Calculus I, II, II, and differential equations

College Park Tutors Blog

College Park Tutors Blog

Mar
29,
2015

Tonight, on the World's Most Extreme Values. One 2-variable function. One closed region. One shot at glory. Don't miss it!

...sorry, had to get that out of my system. The problem we're going to look at today goes like this:

Find the absolute minimum(s) and maximum(s) of the function \(f(x,y)=xe^y-x^2-e^y\) on the rectangle with vertices \((0,0)\), \((0,1)\), \((2,0)\), and \((2,1)\).

Ok, we've seen extreme value (i.e., maximum and minimum) problems like this in Calculus 1. If you don't remember the gist of this, please go back and check your notes/textbook first. Just to review, the basic idea is that we find the derivative of a function, set it equal to zero, and solve the resulting equation. Together with the points where the the function is non-differentiable, these solutions give us a set of critical points where the function might have a maximum, minimum, or inflection point.

Our example has two new issues we must confront. First of all, we have a function of two variables, so what does it mean to "...

Mar
27,
2015

If you're reading this post, you've probably arrived at the point in your calculus course where they try to teach you how to do integration by partial fraction expansion. And if you're anything like I was when I first learned calculus, you're probably scratching your head and going **whadafuhhhh**? **What is the point of all this**?

Here's what you need to know. *Partial fraction expansion is not an integration technique*. It's an algebraic technique. That being said, it's useful for making certain algebraic expressions (i.e. rational expressions) easier to integrate by breaking them into smaller, simpler chunks. Sound familiar? Its that same mode of thinking that all your other calculus classes are pushing at - taking a difficult problem, decomposing it into several easier problems, and then putting the pieces back together.

Got it? Let's get down to business. Here's our problem:

Rewrite the following expression as the sum of three partial fraction terms: \[\frac{1}{(x-1)(x^2+x+1)}\]

Just to quickly review the step...

Mar
22,
2015

Or more specifically, a second-order *linear* homogeneous differential equation with complex roots. Yeesh, its always a mouthful with diff eq. Oh and, we'll throw in an initial condition just for sharks and goggles. The problem goes like this:

Find a real-valued solution to the initial value problem \(y''+4y=0\), with \(y(0)=0\) and \(y'(0)=1\). Your solution must be real-valued or you will not receive full credit!

If you'll recall, the steps for solving a second-order homogeneous diff. eq. are as follows:

- Write down the characteristic equation.
- Find the roots of the characteristic equation.
- Use the roots to write down the two exponential basis solutions.
- Create a general solution using a linear combination of the two basis solutions.

For step 1, we simply take our differential equation and replace \(y''\) with \(r^2\), \(y'\) with \(r\), and \(y\) with 1. Easy enough:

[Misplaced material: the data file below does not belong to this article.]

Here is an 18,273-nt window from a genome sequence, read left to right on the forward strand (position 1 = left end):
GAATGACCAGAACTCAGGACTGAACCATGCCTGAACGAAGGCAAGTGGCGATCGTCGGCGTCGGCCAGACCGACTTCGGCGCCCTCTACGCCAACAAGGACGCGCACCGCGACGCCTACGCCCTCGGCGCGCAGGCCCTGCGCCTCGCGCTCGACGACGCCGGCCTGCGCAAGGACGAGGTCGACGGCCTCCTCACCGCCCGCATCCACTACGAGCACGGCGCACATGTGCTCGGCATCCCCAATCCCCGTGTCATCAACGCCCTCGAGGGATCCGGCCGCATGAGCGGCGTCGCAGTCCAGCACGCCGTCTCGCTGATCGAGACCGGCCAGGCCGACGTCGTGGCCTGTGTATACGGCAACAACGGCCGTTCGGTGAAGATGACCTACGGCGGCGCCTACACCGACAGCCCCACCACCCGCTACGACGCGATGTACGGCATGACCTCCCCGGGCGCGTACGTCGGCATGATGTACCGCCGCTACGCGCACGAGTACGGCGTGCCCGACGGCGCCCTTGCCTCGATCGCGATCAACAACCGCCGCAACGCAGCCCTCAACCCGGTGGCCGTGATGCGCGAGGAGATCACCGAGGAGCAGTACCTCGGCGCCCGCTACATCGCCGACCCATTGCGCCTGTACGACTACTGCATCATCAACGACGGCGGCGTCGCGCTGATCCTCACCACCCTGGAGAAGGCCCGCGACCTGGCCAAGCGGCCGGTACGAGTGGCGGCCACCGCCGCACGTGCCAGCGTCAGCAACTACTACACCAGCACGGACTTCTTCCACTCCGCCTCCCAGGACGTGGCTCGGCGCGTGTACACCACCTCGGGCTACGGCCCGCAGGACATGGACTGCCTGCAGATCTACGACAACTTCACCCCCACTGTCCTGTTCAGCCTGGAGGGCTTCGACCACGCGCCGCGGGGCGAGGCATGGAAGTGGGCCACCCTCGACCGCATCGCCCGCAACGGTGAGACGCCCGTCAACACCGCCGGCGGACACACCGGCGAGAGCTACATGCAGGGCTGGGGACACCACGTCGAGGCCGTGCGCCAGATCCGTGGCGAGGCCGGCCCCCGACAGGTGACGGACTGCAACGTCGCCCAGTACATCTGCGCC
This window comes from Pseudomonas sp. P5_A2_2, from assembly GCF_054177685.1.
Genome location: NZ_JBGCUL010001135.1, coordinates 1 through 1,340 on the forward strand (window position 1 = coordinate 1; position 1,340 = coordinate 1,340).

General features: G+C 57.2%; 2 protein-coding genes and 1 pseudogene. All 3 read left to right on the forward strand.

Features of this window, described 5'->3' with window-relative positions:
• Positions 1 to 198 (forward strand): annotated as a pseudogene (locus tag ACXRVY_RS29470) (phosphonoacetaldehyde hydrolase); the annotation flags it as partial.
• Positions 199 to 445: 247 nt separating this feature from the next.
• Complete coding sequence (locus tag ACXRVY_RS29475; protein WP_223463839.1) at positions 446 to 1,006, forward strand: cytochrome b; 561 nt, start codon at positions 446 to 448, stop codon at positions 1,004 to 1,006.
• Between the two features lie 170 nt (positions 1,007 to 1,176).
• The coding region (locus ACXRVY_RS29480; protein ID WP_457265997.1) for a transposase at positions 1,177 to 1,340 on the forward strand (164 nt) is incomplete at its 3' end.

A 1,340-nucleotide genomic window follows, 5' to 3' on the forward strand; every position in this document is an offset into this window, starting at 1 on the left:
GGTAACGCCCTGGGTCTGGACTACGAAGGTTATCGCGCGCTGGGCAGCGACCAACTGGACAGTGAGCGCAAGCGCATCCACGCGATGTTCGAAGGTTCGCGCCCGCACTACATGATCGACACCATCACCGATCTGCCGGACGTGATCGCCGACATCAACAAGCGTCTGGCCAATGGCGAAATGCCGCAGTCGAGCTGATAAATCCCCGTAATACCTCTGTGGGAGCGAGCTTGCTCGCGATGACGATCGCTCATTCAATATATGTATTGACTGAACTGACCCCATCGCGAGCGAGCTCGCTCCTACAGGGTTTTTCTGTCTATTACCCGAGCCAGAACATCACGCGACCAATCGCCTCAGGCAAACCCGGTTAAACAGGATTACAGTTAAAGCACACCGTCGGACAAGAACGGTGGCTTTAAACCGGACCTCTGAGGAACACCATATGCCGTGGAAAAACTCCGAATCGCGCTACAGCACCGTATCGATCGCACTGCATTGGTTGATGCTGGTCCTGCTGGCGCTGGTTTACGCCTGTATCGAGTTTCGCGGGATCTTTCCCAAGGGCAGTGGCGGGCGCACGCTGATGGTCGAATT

For step 2, we solve this quadratic equation to get two roots. The roots are going to be complex numbers, but that's ok:

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Mar
02,
2015

Howdy folks, Alex here! I thought I'd start this blog off right, with one of the most popular (and head-spinning) problems that get thrown at my calculus students. The problem goes something like this:

Find the area of the region enclosed by the lines \(y=2x\), \(y=3x\), and \(y=2\). You must use calculus or you will not receive any credit!

Whoa. Strong words from the guy with the gradebook. Alright, well hopefully you've already seen problems that ask for the area between *two* functions. If not, break out your textbook ;). The two-function area problems are solved by integrating the difference between the "top" and "bottom" functions, like so:

But wait a minute! Our problem is giving us THREE functions, not two. How in the name of Bieber can we apply the above formula to a region enclosed by three functions?

I'll tell you how. We're going to figure out a way to **decompose**, or break down, this difficult problem into several smaller, easier problems. Learning how to break down problems, by the way, is t...

Apr
06,
2013

Math can often feel overwhelming. Sometimes, it just **looks** overwhelming, even when you actually know how to do it. This visual intimidation factor is something that breeds anxiety, induces brain farts on tests, and ultimately turns a lot of people off to math. Case in point, our calculus problem this evening:

Example: Find the first derivative of:

\(f(x)=ln\left (\frac{(3x-7)^{4}(x+1)^{2}e^{2x}}{ln(x)\sqrt{2x^2-x}} \right )\)

Hint: There is an easy way, and a hard way to approach this problem. Use the easy way.

This function, frankly, looks terrifying. Its full of exponents and natural logs and square roots, all jammed up against one another in some night-before-the-test anxiety dream. The hint provides a glimpse of comfort, if only we can figure out the "easy way." If not, we'll be doing chain rules inside product rules inside quotient rules inside chain rules all night, run out of time, and probably fail the exam. Basically, if you see a problem like this and don't know the trick, you're better...

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